GSE Honors Catholic Leaders who Guided Schools through SandyContact: Joanna Klimaski
|Sister John Mary Fleming, executive director of the Secretariat of Education of the U.S. Conference of Catholic Bishops,
offered the keynote address at the 19th annual Catholic School Executive Leadership dinner.
Photo by Bruce Gilbert
At its 19th annual celebration of New York City Catholic school leaders, the Graduate School of Education (GSE) honored ten principals who, in the aftermath of Hurricane Sandy, established their schools as places of recovery and healing for their communities.
The annual Catholic School Executive Leadership Dinner on May 14 brought together school leaders from throughout the Archdiocese of New York, the Diocese of Brooklyn, and the Diocese of Rockville Centre to recognize all those who worked to help restore local communities.
“We honor the leaders of those schools who, despite obstacles, helped to reestablish their neighborhoods for families who were devastated by the loss of homes, possessions, and in some cases, as in the Diocese of Brooklyn, the loss of life,” said Gerald Cattaro, Ed.D., executive director of GSE’s Center for Catholic School Leadership and Faith-Based Education.
Materially, emotionally, and spiritually available to students and their families during the crisis, these leaders epitomize the mission of Catholic schools, said keynote speaker John Mary Fleming, O.P., executive director of the U.S. Conference of Catholic Bishops’ Secretariat of Catholic Education.
“Tonight, on behalf of the community, we say thank you for setting the bar high and leading by example, showing heroic leadership in difficult circumstances,” Sister Fleming said.
Their leadership, she said, also points to a greater purpose of Catholic schools in light of the New Evangelization movement, the Church’s comprehensive effort to reach out to members who have become alienated from the faith. Throughout the Church’s history, evangelization has meant spreading the good news of the faith. Schools partake in this mission in an important way, because their members are tasked with teaching the faith to each new generation.
“Catholic Schools exist to teach children the dignity of the human being and responsibility to the world in which they live, and to keep the reality of eternal life before their eyes,” Sister Fleming said. “So if evangelization is to foster and create a space for an encounter with Christ, our Catholic schools are uniquely positioned to be centers of the New Evangelization.”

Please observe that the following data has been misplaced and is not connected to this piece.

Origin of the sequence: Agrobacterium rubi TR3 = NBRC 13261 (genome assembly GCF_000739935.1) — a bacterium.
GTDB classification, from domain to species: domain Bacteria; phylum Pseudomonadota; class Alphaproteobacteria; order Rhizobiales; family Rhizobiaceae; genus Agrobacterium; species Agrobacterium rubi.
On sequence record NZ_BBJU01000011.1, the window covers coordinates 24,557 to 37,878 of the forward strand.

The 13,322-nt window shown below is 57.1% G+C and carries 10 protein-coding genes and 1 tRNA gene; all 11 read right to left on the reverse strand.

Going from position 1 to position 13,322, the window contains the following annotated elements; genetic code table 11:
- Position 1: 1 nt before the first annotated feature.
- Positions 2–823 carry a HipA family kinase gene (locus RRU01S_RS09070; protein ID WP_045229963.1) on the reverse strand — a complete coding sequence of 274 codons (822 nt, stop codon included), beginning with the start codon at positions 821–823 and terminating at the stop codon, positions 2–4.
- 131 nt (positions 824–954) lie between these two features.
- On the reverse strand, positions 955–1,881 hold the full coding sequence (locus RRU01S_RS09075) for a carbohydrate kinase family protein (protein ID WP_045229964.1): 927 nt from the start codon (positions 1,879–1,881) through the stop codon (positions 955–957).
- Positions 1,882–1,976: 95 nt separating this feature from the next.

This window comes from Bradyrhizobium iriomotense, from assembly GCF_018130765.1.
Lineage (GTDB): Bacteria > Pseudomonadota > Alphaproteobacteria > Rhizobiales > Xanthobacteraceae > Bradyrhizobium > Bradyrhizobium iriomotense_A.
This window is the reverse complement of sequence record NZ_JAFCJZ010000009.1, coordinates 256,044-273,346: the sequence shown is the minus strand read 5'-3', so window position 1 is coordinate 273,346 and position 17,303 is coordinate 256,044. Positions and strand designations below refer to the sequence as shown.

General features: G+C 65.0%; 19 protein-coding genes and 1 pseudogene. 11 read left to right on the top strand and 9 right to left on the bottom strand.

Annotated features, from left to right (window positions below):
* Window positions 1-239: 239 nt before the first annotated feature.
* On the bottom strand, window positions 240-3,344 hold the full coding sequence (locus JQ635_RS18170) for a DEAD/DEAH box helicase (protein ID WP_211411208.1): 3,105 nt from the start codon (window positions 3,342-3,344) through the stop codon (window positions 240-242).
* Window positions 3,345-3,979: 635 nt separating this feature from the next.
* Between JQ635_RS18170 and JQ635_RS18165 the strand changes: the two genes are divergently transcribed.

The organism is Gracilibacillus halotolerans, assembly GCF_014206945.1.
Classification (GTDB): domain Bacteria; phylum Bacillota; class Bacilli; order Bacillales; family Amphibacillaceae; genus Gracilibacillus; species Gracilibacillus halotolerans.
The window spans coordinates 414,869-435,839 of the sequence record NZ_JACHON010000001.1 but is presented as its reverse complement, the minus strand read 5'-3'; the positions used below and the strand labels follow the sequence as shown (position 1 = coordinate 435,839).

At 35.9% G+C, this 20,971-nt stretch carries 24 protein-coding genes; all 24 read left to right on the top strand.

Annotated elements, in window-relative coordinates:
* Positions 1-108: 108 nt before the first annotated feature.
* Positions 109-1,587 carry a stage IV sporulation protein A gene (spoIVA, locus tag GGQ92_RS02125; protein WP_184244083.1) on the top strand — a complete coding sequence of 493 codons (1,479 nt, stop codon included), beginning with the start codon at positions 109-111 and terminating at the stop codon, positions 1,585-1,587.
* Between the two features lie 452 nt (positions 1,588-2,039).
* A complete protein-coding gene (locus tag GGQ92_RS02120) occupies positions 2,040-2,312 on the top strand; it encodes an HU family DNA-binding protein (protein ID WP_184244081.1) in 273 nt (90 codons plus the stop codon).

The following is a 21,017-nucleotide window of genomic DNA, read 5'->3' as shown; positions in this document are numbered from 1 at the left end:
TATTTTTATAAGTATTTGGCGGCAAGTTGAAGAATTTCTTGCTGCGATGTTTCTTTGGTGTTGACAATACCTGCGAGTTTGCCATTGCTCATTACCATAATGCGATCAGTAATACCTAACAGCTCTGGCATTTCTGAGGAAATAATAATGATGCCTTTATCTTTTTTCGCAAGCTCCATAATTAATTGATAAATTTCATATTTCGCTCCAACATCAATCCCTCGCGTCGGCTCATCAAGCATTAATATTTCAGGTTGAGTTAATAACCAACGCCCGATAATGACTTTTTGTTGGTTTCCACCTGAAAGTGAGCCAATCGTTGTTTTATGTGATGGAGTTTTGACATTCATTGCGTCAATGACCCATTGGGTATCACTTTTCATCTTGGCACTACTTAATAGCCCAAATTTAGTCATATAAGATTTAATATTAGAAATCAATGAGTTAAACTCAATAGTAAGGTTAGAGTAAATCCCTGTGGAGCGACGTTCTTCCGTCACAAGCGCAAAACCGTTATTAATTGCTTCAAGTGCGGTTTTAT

Schools go a step further than merely teaching, she continued. Catholic educators embody their schools’ mission, creating a holistic environment that nurtures students intellectually, physically, socially, and spiritually. Community, then, is what sets these schools apart from others.
“Catholic schools are one of the best success stories the Catholic Church in the United States has to tell—and we don’t tell it enough,” she said. “There is something very different happening inside those communities… The sense of family and community in these schools makes them truly special and unique places.”
|Joseph M. McShane, S.J. president of Fordham.
Photo by Bruce Gilbert
Joseph M. McShane, S.J., president of Fordham, echoed Sister Fleming’s message. Catholic education is particularly effective, he said, because it builds community from children’s strongest influences.
“[There is] a community of concern composed of faculty, family, and the parish community all united in a desire to pass on and give life to the faith in new generations, and kids pick up on that—they know they’re loved at home, in school, and in the parish,” Father McShane said. “Its lessons are all around you. There is a seamless environment that believes in and rejoices in the faith.”
The event was hosted by GSE and the Center for Catholic School Leadership and Faith-Based Education, and was sponsored by Pearson.
Founded in 1841, Fordham is the Jesuit University of New York, offering exceptional education distinguished by the Jesuit tradition to more than 15,100 students in its four undergraduate colleges and its six graduate and professional schools. It has residential campuses in the Bronx and Manhattan, a campus in West Harrison, N.Y., the Louis Calder Center Biological Field Station in Armonk, N.Y., and the London Centre at Heythrop College, University of London, in the United Kingdom.